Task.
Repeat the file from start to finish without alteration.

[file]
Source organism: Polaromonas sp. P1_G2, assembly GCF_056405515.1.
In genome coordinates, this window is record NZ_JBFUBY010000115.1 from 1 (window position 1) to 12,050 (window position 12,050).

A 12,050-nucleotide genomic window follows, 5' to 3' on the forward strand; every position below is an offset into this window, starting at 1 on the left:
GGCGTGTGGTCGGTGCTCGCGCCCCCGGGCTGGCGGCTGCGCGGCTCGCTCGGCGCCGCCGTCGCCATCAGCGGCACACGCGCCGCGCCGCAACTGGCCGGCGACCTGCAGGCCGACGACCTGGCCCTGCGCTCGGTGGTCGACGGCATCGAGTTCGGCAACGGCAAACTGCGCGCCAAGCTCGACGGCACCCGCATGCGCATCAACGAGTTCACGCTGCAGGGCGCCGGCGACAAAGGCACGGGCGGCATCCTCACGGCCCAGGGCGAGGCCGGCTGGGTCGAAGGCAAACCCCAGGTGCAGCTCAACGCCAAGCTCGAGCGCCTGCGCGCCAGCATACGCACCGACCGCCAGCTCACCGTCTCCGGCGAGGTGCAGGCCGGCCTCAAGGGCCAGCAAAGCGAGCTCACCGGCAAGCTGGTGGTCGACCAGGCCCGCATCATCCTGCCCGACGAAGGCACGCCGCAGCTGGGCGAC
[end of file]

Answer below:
Source organism: Polaromonas sp. P1_G2, assembly GCF_056405515.1.
In genome coordinates, this window is record NZ_JBFUBY010000115.1 from 1 (window position 1) to 12,050 (window position 12,050).

A 12,050-nucleotide genomic window follows, 5' to 3' on the forward strand; every position below is an offset into this window, starting at 1 on the left:
GGCGTGTGGTCGGTGCTCGCGCCCCCGGGCTGGCGGCTGCGCGGCTCGCTCGGCGCCGCCGTCGCCATCAGCGGCACACGCGCCGCGCCGCAACTGGCCGGCGACCTGCAGGCCGACGACCTGGCCCTGCGCTCGGTGGTCGACGGCATCGAGTTCGGCAACGGCAAACTGCGCGCCAAGCTCGACGGCACCCGCATGCGCATCAACGAGTTCACGCTGCAGGGCGCCGGCGACAAAGGCACGGGCGGCATCCTCACGGCCCAGGGCGAGGCCGGCTGGGTCGAAGGCAAACCCCAGGTGCAGCTCAACGCCAAGCTCGAGCGCCTGCGCGCCAGCATACGCACCGACCGCCAGCTCACCGTCTCCGGCGAGGTGCAGGCCGGCCTCAAGGGCCAGCAAAGCGAGCTCACCGGCAAGCTGGTGGTCGACCAGGCCCGCATCATCCTGCCCGACGAAGGCACGCCGCAGCTGGGCGAC